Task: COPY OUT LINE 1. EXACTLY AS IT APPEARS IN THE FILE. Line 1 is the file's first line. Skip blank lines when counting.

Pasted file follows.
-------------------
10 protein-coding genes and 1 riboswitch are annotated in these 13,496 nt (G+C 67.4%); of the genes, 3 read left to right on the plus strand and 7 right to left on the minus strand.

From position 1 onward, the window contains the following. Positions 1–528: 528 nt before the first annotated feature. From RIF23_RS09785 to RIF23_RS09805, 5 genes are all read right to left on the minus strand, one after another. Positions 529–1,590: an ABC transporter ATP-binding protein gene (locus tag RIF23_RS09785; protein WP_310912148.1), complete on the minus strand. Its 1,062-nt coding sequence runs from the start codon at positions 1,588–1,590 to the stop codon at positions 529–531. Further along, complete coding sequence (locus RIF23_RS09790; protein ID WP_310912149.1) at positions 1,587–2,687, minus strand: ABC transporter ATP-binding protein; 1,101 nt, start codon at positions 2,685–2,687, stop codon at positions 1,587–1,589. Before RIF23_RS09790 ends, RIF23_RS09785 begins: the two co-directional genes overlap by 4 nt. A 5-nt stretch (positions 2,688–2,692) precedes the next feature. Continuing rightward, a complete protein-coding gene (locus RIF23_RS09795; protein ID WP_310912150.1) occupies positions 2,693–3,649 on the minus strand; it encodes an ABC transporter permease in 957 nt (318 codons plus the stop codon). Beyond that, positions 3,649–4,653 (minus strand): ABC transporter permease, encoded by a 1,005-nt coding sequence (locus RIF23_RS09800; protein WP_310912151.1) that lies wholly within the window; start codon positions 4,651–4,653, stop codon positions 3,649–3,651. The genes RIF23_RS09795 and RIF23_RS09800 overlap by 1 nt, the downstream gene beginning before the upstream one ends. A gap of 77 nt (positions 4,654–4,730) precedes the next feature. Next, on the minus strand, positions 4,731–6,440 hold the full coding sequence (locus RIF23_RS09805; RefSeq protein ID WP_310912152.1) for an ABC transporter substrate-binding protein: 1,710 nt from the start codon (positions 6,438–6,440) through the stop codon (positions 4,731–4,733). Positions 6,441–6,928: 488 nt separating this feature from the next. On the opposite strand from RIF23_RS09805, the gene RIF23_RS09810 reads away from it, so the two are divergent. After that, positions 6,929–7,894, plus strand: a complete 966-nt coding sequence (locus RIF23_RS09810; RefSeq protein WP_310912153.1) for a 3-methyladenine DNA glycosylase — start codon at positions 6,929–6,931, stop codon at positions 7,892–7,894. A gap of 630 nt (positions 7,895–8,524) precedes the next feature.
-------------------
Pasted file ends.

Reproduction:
10 protein-coding genes and 1 riboswitch are annotated in these 13,496 nt (G+C 67.4%); of the genes, 3 read left to right on the plus strand and 7 right to left on the minus strand.